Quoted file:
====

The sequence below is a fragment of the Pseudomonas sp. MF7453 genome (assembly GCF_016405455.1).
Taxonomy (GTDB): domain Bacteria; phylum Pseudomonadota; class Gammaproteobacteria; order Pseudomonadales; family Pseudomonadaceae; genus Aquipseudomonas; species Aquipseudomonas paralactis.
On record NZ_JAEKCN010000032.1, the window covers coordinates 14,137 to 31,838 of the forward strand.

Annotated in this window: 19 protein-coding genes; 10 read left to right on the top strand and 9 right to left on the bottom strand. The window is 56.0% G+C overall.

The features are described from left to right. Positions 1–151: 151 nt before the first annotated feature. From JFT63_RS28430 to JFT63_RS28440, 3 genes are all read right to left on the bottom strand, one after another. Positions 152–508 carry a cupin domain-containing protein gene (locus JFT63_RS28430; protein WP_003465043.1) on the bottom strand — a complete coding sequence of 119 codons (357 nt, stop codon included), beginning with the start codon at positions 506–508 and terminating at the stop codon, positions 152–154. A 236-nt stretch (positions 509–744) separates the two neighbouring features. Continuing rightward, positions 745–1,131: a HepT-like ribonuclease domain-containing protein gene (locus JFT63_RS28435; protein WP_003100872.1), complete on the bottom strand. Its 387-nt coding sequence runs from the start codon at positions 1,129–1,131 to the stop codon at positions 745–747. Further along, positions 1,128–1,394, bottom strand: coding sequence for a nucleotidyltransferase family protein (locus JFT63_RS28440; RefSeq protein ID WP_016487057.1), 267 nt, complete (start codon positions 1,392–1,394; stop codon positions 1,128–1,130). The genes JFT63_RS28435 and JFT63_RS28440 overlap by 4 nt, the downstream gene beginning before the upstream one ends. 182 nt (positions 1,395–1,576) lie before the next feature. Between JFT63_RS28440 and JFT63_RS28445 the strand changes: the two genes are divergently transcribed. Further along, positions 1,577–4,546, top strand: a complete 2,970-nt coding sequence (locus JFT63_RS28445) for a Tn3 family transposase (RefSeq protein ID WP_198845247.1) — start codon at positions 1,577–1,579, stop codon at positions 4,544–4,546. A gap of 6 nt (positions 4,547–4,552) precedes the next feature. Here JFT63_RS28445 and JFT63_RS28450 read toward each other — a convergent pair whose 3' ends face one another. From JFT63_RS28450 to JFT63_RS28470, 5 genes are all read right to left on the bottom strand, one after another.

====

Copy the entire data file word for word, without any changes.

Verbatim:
The sequence below is a fragment of the Pseudomonas sp. MF7453 genome (assembly GCF_016405455.1).
Taxonomy (GTDB): domain Bacteria; phylum Pseudomonadota; class Gammaproteobacteria; order Pseudomonadales; family Pseudomonadaceae; genus Aquipseudomonas; species Aquipseudomonas paralactis.
On record NZ_JAEKCN010000032.1, the window covers coordinates 14,137 to 31,838 of the forward strand.

Annotated in this window: 19 protein-coding genes; 10 read left to right on the top strand and 9 right to left on the bottom strand. The window is 56.0% G+C overall.

The features are described from left to right. Positions 1–151: 151 nt before the first annotated feature. From JFT63_RS28430 to JFT63_RS28440, 3 genes are all read right to left on the bottom strand, one after another. Positions 152–508 carry a cupin domain-containing protein gene (locus JFT63_RS28430; protein WP_003465043.1) on the bottom strand — a complete coding sequence of 119 codons (357 nt, stop codon included), beginning with the start codon at positions 506–508 and terminating at the stop codon, positions 152–154. A 236-nt stretch (positions 509–744) separates the two neighbouring features. Continuing rightward, positions 745–1,131: a HepT-like ribonuclease domain-containing protein gene (locus JFT63_RS28435; protein WP_003100872.1), complete on the bottom strand. Its 387-nt coding sequence runs from the start codon at positions 1,129–1,131 to the stop codon at positions 745–747. Further along, positions 1,128–1,394, bottom strand: coding sequence for a nucleotidyltransferase family protein (locus JFT63_RS28440; RefSeq protein ID WP_016487057.1), 267 nt, complete (start codon positions 1,392–1,394; stop codon positions 1,128–1,130). The genes JFT63_RS28435 and JFT63_RS28440 overlap by 4 nt, the downstream gene beginning before the upstream one ends. 182 nt (positions 1,395–1,576) lie before the next feature. Between JFT63_RS28440 and JFT63_RS28445 the strand changes: the two genes are divergently transcribed. Further along, positions 1,577–4,546, top strand: a complete 2,970-nt coding sequence (locus JFT63_RS28445) for a Tn3 family transposase (RefSeq protein ID WP_198845247.1) — start codon at positions 1,577–1,579, stop codon at positions 4,544–4,546. A gap of 6 nt (positions 4,547–4,552) precedes the next feature. Here JFT63_RS28445 and JFT63_RS28450 read toward each other — a convergent pair whose 3' ends face one another. From JFT63_RS28450 to JFT63_RS28470, 5 genes are all read right to left on the bottom strand, one after another.